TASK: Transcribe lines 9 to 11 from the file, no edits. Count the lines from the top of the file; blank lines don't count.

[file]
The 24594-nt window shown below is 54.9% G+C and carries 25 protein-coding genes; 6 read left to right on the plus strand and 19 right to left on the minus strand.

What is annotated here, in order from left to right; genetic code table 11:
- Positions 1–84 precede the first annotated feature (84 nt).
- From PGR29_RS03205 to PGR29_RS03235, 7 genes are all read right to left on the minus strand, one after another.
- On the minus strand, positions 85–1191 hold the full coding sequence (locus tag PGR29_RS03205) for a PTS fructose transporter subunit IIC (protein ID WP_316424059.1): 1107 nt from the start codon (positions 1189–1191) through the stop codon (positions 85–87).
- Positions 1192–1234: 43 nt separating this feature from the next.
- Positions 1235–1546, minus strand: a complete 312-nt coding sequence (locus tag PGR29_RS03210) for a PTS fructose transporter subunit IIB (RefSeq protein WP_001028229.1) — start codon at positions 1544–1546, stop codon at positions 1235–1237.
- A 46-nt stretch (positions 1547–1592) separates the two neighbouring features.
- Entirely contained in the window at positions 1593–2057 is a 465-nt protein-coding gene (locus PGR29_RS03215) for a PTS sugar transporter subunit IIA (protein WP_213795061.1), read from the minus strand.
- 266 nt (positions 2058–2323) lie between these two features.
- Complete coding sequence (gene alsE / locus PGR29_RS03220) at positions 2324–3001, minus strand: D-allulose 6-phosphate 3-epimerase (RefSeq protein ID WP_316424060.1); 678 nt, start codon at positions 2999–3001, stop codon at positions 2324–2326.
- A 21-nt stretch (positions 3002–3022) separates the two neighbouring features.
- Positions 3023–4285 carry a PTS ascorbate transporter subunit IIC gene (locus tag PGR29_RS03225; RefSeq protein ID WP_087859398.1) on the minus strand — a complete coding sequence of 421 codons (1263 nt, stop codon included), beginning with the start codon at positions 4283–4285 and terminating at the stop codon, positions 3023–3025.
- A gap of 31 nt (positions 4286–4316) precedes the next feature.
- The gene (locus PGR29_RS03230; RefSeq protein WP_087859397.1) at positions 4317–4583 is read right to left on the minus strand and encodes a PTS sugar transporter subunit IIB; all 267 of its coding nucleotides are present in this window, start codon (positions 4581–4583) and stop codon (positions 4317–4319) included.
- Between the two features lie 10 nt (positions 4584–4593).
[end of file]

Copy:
- Entirely contained in the window at positions 1593–2057 is a 465-nt protein-coding gene (locus PGR29_RS03215) for a PTS sugar transporter subunit IIA (protein WP_213795061.1), read from the minus strand.
- 266 nt (positions 2058–2323) lie between these two features.
- Complete coding sequence (gene alsE / locus PGR29_RS03220) at positions 2324–3001, minus strand: D-allulose 6-phosphate 3-epimerase (RefSeq protein ID WP_316424060.1); 678 nt, start codon at positions 2999–3001, stop codon at positions 2324–2326.